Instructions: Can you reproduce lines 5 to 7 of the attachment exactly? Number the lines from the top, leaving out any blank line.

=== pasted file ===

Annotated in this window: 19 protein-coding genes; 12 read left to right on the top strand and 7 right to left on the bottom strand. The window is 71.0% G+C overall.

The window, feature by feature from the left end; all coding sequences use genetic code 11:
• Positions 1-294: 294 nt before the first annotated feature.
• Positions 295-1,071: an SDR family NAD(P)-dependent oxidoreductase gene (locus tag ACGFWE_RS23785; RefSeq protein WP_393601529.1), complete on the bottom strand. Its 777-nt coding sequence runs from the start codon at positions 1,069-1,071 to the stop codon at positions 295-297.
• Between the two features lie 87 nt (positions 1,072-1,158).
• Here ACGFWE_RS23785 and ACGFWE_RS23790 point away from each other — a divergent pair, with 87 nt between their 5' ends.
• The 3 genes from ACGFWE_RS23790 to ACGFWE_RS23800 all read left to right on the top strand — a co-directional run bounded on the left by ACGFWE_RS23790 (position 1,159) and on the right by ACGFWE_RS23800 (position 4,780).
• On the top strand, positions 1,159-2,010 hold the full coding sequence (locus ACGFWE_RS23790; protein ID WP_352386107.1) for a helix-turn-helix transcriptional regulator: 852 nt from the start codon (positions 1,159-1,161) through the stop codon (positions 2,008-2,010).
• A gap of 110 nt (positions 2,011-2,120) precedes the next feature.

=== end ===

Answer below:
• Between the two features lie 87 nt (positions 1,072-1,158).
• Here ACGFWE_RS23785 and ACGFWE_RS23790 point away from each other — a divergent pair, with 87 nt between their 5' ends.
• The 3 genes from ACGFWE_RS23790 to ACGFWE_RS23800 all read left to right on the top strand — a co-directional run bounded on the left by ACGFWE_RS23790 (position 1,159) and on the right by ACGFWE_RS23800 (position 4,780).